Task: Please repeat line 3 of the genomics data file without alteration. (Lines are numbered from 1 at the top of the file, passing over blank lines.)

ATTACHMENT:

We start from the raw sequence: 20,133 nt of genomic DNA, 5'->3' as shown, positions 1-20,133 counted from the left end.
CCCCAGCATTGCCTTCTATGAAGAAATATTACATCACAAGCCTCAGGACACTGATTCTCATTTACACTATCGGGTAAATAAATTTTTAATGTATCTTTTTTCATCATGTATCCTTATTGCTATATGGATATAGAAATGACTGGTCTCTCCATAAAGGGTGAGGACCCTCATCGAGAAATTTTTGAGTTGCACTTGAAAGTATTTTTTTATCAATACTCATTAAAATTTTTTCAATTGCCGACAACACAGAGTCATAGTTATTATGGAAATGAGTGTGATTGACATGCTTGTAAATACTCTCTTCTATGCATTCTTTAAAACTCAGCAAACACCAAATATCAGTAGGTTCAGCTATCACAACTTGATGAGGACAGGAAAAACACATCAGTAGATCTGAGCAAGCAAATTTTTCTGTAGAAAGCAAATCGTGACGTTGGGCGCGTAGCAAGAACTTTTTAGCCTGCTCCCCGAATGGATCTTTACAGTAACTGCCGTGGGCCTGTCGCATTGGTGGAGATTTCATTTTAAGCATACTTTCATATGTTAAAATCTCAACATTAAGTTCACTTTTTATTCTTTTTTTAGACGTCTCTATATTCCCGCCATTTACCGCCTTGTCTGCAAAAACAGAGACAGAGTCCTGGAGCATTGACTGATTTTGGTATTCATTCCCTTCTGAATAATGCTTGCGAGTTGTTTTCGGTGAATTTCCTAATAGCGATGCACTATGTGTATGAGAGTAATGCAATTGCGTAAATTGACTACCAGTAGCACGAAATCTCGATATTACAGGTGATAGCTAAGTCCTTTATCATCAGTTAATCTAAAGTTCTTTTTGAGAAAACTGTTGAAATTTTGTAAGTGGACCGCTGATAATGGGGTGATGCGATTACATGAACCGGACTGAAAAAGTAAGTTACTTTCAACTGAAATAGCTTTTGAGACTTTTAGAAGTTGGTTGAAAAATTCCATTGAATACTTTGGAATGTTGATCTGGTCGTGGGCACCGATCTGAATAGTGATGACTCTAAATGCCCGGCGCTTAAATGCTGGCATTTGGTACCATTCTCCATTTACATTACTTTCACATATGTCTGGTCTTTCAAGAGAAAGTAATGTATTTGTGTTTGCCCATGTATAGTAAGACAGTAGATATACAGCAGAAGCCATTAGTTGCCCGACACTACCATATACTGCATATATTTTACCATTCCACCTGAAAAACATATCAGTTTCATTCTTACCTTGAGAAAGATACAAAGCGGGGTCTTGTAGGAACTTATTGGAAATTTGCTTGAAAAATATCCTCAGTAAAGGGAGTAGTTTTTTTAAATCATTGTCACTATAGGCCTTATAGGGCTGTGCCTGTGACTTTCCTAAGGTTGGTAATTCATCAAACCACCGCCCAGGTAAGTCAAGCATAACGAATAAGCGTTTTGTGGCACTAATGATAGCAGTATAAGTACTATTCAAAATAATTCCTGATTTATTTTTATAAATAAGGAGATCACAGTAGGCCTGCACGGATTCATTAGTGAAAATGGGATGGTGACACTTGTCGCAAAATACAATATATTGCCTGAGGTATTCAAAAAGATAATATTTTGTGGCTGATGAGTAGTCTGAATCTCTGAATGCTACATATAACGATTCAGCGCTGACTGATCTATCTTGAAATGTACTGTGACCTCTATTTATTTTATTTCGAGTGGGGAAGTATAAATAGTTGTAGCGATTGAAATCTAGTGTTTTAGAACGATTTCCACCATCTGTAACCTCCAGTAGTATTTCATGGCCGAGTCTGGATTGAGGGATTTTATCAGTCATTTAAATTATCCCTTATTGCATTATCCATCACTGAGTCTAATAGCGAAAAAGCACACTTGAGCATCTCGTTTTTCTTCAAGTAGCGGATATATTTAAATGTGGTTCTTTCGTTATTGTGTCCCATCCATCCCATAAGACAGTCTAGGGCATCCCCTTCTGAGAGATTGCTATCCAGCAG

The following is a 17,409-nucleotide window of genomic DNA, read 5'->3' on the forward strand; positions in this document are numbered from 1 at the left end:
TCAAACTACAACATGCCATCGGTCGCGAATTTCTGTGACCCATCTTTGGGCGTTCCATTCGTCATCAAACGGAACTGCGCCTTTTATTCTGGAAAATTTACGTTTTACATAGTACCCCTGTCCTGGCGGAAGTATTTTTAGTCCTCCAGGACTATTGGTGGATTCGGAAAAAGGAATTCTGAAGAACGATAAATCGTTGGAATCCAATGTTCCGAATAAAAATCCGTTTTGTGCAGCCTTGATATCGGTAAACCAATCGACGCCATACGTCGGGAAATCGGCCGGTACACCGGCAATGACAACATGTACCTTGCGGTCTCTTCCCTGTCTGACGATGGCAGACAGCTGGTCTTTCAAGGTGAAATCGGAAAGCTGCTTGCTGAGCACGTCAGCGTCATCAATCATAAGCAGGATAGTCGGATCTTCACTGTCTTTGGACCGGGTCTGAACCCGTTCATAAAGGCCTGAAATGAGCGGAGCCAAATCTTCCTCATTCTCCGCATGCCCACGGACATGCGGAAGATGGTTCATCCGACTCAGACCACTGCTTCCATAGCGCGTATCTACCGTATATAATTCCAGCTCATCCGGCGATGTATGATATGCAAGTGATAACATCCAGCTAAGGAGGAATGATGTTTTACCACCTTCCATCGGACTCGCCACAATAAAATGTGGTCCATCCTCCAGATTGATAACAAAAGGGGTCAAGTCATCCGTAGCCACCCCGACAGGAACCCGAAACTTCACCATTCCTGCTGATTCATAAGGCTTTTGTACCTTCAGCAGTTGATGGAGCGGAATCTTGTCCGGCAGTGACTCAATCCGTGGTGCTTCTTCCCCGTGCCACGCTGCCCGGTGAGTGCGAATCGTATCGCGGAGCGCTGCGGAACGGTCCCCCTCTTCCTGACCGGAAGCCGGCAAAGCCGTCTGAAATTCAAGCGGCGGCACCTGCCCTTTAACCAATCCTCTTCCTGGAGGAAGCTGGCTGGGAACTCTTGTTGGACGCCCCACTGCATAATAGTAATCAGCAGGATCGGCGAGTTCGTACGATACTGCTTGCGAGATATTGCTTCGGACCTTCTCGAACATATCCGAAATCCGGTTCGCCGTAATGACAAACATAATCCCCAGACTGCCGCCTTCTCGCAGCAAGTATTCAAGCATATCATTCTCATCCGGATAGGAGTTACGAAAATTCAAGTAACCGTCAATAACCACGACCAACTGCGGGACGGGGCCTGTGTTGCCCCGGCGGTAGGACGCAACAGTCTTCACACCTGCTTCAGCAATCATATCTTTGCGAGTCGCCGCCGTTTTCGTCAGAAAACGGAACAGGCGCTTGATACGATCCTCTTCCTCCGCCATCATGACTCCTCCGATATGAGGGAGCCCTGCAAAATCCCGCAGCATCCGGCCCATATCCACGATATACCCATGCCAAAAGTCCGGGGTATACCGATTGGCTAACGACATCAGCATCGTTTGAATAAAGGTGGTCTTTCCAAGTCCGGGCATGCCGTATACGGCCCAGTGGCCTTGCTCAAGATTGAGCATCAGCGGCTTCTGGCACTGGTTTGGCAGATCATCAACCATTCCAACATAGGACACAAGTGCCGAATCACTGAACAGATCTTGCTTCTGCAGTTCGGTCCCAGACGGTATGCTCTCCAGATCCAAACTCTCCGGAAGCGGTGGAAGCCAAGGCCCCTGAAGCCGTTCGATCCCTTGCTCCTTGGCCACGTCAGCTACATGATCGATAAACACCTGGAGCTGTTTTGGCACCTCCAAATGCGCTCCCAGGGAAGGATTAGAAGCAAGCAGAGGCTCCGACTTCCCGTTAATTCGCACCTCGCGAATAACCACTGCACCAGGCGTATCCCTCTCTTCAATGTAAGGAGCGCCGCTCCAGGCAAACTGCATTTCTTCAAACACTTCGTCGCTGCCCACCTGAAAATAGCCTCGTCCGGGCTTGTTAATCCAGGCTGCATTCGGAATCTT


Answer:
The following is a 17,409-nucleotide window of genomic DNA, read 5'->3' on the forward strand; positions in this document are numbered from 1 at the left end: